Get this Microsoft out of my iTunes!
March 17, 2008 3:22 PM   Subscribe

I disabled Explorer with a fake proxy server address, and now I can't connect to the iTunes store. I don't want to go back to Explorer from Firefox, but I needs some new tunes!

My laptop is a 2002 vintage bottom-shelf Toshiba running XP.

Much like this guy, who did not succeed in getting his question answered, I have an annoying popup adware problem that opens explorer, even though I haven't actually used it to search the Web for years.

So since you can't excise Explorer, I just disabled it. But apparently iTunes uses those settings to connect to the iTunes store. Is there a way I could make iTunes connect using Firefox's options, rather than Explorer's?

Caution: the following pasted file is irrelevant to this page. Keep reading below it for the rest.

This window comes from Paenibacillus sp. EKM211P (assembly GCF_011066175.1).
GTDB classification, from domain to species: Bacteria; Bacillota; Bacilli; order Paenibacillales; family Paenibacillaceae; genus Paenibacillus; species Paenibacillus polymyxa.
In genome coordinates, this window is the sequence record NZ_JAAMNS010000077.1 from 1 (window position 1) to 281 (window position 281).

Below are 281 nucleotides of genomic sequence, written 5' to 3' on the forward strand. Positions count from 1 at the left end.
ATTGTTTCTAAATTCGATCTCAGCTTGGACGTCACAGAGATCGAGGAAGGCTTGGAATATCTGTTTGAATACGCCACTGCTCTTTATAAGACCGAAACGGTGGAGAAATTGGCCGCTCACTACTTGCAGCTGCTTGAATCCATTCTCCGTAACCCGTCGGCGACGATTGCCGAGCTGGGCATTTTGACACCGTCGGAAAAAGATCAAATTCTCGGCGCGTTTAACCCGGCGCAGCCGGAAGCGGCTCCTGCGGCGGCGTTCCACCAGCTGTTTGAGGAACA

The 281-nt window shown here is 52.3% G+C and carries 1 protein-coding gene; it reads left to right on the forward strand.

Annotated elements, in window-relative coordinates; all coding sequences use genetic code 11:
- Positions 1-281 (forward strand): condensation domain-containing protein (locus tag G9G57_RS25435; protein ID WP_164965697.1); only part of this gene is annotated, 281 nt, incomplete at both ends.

BTW, regarding the obvious solution, I have tried everything I could think of to get rid of the popup adware thing, and came to the conclusion long ago that it's just a permanent eccentricity of my computer.
posted by M.C. Lo-Carb! to Computers & Internet (10 answers total) 1 user marked this as a favorite
Best answer: No, there is no way to make iTunes use a different proxy server.

The solution is to remove the adware... either using SpyBot/Adaware/wharever the kids use these days, or back up your data and reformat your PC.
posted by jon4009 at 3:34 PM on March 17, 2008

Best answer: I'd re-install windows if I were you. If there's adware, there's likely spyware as well!
posted by hylaride at 3:38 PM on March 17, 2008